Chanelling Anger for the Doing of Good
Anger is one of the more serious diseases of the heart. The Prophet, Allah bless him and give him peace, emphasised its severity in numerous ahadith. For example, Abu Huraira, Allah be pleased with him, narrates that a man said to the Prophet, Allah bless him and give him peace: “Advise me”. He said: “Do not become angry”. So he (the man) reiterated (the question) over and over. He (the Prophet) said: “Do not become angry” [al-Bukhari]. And Anas, Allah be pleased with him, asked the Prophet about that which distances him from the anger of Allah, and he said: “Do not become angry” [Ahmad].
But does this mean that one should never feel anger? How should we feel, for instance, when experiencing or witnessing oppression, cruelty or injustice? Or when someone reviles our religion or our beloved Prophet, Allah bless him and give him peace? Imam al-Ghazali takes the view that excessive anger, as well as the inability to become angry at all, are reprehensible. However, being angry in moderation is permissible, as long as it is controlled by the intellect. This is in accordance with our Prophet’s instruction to always follow the middle way in everything.
By way of illustration, let us consider the case of Islamophobia. As Muslims living in the West, we have become all too familiar with its subtleties – veiled comments about bomb-carriers, descriptions of women in niqab as letter-boxes – as well as with its more overt forms – women’s headscarves being ripped off, pigs’ blood being spattered on mosques. But how should we deal with the anger that these experiences evoke?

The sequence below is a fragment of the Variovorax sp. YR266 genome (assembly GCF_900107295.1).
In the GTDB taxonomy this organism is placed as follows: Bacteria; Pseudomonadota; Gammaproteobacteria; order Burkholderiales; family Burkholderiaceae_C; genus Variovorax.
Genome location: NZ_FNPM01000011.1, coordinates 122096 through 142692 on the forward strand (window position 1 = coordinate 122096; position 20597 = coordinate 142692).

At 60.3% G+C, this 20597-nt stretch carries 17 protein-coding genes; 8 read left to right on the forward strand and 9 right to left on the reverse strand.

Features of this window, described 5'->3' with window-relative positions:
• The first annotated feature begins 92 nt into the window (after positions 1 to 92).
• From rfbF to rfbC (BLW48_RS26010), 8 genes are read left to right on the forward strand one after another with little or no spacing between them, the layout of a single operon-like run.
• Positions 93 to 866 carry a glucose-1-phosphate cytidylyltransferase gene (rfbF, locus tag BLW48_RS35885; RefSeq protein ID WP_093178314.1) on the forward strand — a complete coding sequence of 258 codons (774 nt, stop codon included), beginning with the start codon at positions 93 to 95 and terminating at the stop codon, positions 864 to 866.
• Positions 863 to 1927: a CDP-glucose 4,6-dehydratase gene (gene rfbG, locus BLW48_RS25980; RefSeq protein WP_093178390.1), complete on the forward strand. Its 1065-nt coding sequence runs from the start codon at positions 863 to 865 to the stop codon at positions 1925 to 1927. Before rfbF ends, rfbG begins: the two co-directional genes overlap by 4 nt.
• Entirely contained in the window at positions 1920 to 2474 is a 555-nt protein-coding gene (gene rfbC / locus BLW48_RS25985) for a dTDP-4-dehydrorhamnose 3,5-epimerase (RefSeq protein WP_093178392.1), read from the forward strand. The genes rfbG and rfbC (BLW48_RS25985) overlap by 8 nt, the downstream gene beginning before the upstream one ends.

Imam al-Ghazali’s cures for anger are as insightful in this respect as they are in regard to anger more generally. He exhorts us to humility and patience, and to view ourselves as no better than others. Rather than step forward to take on the perpetrators, to insist on our rights above all else, or to retreat to a siege of separatism, we should think of how our response can demonstrate the truth and beauty of Islam. And how better to do this than to emulate the example of Allah’s Beloved, Allah bless him and give him peace. In this way, our moderate anger will be kept under the control of our intellect. For he, when people reviled and hurt him, responded with the best of character. Instead of seeking the destruction of the people of Ta’if who had hurt him so badly, he expressed the hope that believers would come forth from among their descendants. And instead of being harsh to Abu Jahl, he asked Allah to honour Islam with the one whom He loves more: Abu Jahl or Umar ibn al-Khattab [Tirmidhi].
So the anger we feel when we experience or witness things that hurt or offend us in our religion is justified, provided that it is moderate and controlled. But if we go beyond that, and try our best to transform the anger into forgiveness, gentleness and kindness to those who have hurt or offended us, we will be calling them to the truth and reality of Islam. Let us try to emulate our Beloved in this, as we try to emulate him in everything else.
By Nurulain Wolhuter
Source – Seekers Guidance